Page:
Falconry is an ancient tradition still practiced today defined as "The sport of taking live quarry with a bird of prey". The skills and knowledge surrounding this sport are passed down from sponsor to apprentice in a global community of less than 10,000 active falconers. North American falconers have adopted many of the traditional methods while maintaining a focus on the conservation of the raptors we partner with. Falconry methods have been an invaluable addition to rehabilitation efforts in endangered species like the peregrine falcon which was brought back from the brink of extinction in the 60's.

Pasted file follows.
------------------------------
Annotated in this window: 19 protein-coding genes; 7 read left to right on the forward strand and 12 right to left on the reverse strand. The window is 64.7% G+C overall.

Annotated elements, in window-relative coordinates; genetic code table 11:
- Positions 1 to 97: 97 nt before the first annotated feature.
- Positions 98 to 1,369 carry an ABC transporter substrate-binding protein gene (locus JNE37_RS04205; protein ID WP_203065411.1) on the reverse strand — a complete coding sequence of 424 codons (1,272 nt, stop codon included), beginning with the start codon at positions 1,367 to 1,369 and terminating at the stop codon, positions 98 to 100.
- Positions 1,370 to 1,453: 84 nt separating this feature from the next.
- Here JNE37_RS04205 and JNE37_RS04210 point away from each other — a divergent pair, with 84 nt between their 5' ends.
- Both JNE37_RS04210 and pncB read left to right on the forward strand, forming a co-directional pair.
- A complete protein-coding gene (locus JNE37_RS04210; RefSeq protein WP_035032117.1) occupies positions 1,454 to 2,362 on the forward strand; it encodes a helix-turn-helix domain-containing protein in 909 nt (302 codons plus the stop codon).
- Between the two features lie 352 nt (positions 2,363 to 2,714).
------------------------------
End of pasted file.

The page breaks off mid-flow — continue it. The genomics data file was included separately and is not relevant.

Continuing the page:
Today almost every state in the US has a falconry organization dedicated to preserving and promoting their sport by sharing it with others. In Arizona we are fortunate enough to have access to a very unique species which is the only raptor in nature that hunts cooperatively in social groups. The Harris's Hawk (Parabuteo unicinctus) has seen global nonrecognition for this unique trait which makes them particularly adapted for falconry. On November 12th Harold Smith, a local general falconer will be at Agritopia to give a demonstration of these birds abilities and offer an opportunity to get up close and personal with them.